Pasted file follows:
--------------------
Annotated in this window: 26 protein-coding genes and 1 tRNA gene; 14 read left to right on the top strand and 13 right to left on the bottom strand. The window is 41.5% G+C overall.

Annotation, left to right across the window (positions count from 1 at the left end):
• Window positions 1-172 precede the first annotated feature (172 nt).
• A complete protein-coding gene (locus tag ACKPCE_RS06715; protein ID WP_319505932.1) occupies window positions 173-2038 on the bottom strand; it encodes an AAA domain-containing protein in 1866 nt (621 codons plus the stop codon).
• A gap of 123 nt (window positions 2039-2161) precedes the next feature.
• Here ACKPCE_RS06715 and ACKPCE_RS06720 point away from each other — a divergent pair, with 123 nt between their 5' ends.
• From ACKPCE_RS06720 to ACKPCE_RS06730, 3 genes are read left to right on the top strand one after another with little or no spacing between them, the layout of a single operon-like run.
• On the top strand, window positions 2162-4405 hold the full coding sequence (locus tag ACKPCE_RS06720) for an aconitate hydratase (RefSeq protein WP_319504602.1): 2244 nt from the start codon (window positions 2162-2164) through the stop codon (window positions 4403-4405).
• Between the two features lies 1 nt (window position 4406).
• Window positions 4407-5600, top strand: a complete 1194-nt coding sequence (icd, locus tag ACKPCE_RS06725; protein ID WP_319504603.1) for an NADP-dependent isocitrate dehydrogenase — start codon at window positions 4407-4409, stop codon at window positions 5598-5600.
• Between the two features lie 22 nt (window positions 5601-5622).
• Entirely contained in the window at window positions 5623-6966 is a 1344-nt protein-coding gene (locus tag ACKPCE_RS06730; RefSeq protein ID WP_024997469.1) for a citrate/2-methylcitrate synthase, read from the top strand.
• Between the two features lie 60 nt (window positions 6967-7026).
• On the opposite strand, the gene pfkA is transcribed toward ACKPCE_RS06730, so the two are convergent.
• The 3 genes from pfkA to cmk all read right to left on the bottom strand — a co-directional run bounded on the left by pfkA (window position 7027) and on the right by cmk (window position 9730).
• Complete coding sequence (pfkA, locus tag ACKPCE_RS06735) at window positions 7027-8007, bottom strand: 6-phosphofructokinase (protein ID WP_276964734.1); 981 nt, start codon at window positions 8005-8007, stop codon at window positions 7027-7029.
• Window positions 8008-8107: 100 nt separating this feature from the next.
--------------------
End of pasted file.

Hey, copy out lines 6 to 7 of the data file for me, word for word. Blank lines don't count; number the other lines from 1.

• Here ACKPCE_RS06715 and ACKPCE_RS06720 point away from each other — a divergent pair, with 123 nt between their 5' ends.
• From ACKPCE_RS06720 to ACKPCE_RS06730, 3 genes are read left to right on the top strand one after another with little or no spacing between them, the layout of a single operon-like run.